What are the disadvantages of epidural analgesia?

  • It may slow down labour.
  • Vacuum extraction may be required at the end of labour.
  • Sometimes the use of this method can cause numbness of the legs, making it difficult to move around during labour. In this case, the next dose is administered after leg weakness has passed.
  • Sometimes an adequate analgesic effect is not achieved, in which case the position of the existing epidural catheter can be adjusted or a new one inserted.

Is epidural analgesia suitable for everyone?

The placement of an epidural catheter is not recommended for women who have coagulation disorders or who are taking medications that affect blood clotting. Be sure to inform both the midwife and the anaesthesiologist; each case is dealt with on an individual basis.

An epidural catheter cannot be placed if there is a rash or an infection in the area where the catheter needs to be inserted.

If there is any reason to believe that it will not take much longer for the baby to be born, you may be advised to have low-dose spinal anaesthesia instead of epidural analgesia. It provides a faster analgesic effect but has a shorter duration (usually around one hour).

What happens if an emergency caesarean section is required?

If you have an epidural catheter in place and a good analgesic effect has been achieved, a higher dose of local anaesthetic will be injected for a caesarean section, which will provide adequate anaesthesia so that the surgery does not hurt (you may feel tightness or pressure in your abdomen).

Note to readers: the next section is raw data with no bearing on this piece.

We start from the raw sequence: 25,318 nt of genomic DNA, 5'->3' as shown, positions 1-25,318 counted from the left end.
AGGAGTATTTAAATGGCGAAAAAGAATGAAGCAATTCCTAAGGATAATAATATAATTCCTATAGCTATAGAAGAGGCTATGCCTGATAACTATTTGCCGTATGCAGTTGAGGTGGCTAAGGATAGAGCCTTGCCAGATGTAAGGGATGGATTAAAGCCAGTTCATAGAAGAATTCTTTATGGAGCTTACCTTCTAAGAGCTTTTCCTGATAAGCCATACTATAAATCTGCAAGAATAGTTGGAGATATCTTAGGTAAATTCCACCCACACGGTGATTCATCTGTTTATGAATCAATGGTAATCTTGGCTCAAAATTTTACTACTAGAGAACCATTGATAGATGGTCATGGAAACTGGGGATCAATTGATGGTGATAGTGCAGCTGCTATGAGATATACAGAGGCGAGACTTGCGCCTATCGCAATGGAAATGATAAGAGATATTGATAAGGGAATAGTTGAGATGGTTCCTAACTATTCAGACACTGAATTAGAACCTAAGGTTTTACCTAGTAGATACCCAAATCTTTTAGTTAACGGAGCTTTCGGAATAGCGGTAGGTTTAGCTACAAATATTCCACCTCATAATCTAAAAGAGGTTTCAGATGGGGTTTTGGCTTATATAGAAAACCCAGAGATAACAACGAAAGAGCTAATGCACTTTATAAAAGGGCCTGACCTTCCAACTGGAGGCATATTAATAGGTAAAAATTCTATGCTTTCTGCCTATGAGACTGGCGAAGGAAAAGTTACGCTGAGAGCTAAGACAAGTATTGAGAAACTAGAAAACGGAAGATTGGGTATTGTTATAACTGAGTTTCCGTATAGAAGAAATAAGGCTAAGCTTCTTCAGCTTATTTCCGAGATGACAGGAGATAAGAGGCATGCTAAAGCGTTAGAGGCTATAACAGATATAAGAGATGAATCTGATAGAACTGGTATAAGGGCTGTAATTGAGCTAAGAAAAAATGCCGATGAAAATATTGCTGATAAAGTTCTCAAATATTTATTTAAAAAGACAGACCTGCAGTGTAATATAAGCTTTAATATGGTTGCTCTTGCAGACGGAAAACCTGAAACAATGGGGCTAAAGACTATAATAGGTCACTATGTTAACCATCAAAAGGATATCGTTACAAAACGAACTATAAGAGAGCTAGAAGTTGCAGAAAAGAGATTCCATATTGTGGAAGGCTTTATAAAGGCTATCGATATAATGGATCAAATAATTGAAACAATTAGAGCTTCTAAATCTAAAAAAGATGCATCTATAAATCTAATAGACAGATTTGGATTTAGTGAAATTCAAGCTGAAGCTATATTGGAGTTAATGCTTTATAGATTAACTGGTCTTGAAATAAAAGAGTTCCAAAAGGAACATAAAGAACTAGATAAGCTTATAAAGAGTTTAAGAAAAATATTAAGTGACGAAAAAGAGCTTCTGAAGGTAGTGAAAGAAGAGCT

You are awake during the surgery and can still participate in your baby’s birth.

If epidural analgesia has not worked well during labour, it will be replaced by spinal anaesthesia.

What are the possible side effects and complications?

Side effect

Frequency

Comment

Itchy skin

1/10

Common but transient.

Loss of bladder control

 

Bladder filling may not be felt after having an epidural, but this problem can be easily solved with a urinary catheter.

Mild pain or bruising at the site of insertion of the epidural catheter

 

Common, self-limiting.

Decreased blood pressure

1/50

Common but transient; can be managed with intravenous infusion.

Temporary numbness or weakness of the legs

1/2500

Nerve damage can cause numbness or weakness in one leg, which can last for several weeks. This usually occurs when the baby presses on the nerves in the pelvic floor during labour. This type of damage usually does not result from the placement of an epidural catheter.

Complication

 

 

Headache

1/100 –

1/200

Inform your doctor of this before leaving the hospital; if it does not go away spontaneously, you may need specific treatment.

Persistent (lasting more than 6 months) numbness or weakness of the legs

1/24000

Rare.

Difficulty breathing due to a high level of sedation

Not known

Very rare.

Inflammation at the site of insertion of the epidural catheter

1/100000

Very rare.

Permanent paralysis of the legs

 

Possible, but so rare that frequency cannot be estimated.

ITK936
Approved by the decision of the Care Quality Commission of East Tallinn Central Hospital on 03.06..2020 (protocol no. 5-20)